Clauses deserve more
Licence contracts form part of the IE agreements and part of the ICT agreements (e.g. licence on your custom software such as an app). License contracts come in all forms. Consider production licences or sales licenses in addition to distribution and agency agreements. But franchise agreements are also partly licence agreements on the trademark, trade name and domain name (think of chains such as Etos, Blokker, McDonald’s). Franchise contracts often also include agreements on other business aspects such as the procurement of goods, the appearance of the outlets, collective ICT acquisition, training, marketing, etc.
The form of the royalty agreements varies. For example, increasing or decreasing royalties derived from a fixed fee or the realised price, a fixed percentage of a product or net profit (provided well defined) but also a fixed lump sum buy out.
Licences are also issued, for example, when you download software or updates or have these installed on a commercial basis. When negotiating licences, we first need to explore the phase you are in. Has the financial section already been agreed on and is a contract “all there is left to do”? Then it is important to remain critical.
Because you can lose money through poor contracts. This can relate to many things: exclusivity, licence registration, transfer to another company, method of payment, territories, marketing costs, liability, guarantees, duration, cancellation, pledge of inventory licensed goods, etc.
The presentation is often simple: “It’s the default licence”, they tell you. Making use of a specialised lawyer who has litigation experience is an asset in negotiations. This can be both in the form of advice in the background and at the negotiating table with the other party. Indeed, it will cost you money, but it will bring out the risks and they will pay for themselves. Clarity, that’s what it’s all about. Short and simple contracts seem appealing. Nevertheless, make sure you find the loopholes and open ends. Contractual freedom is a major benefit, but obviously that freedom is not unlimited. Numerous laws or EU regulations (competition law) restrict that freedom in commercial contracts such as licences.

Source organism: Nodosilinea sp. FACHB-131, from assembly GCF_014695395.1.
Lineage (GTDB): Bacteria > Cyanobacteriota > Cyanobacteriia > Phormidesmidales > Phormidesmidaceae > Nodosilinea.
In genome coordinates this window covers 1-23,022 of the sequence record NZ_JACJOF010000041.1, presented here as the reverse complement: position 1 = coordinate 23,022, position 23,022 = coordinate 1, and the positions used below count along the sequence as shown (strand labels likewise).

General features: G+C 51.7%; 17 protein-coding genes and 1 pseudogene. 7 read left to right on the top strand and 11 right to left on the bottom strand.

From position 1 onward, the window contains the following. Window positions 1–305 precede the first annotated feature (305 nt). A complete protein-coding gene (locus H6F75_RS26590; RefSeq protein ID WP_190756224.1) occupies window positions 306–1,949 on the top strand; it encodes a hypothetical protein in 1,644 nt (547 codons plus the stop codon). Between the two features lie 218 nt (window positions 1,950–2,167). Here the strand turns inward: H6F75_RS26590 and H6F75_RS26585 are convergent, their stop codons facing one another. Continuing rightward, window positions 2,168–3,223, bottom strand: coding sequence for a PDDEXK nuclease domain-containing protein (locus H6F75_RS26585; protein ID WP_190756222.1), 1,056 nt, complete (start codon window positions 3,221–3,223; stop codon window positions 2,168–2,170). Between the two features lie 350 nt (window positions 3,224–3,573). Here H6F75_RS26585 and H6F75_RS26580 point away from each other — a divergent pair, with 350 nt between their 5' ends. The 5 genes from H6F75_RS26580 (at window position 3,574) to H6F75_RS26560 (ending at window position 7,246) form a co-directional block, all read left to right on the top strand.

Fruytier Lawyers in Business has extensive experience with licences and drafts all kinds of agreements on IE and IT, and ICT-related European procurement. Contracting is doing business: a proper understanding of the objectives and requirements; identifying risks and conditions. It is also navigating within business models. Contracting is also negotiating.
Drafting licences is one thing, but properly analysing beforehand what really may or must be done is something entirely different. Contracting is “creating a model” and not just retrieving a “standard contract” from the server. Where is the conflict potential in the licence? This varies by batch or type of product. Also, making agreements on proof – who proves which item – can sometimes make a significant difference.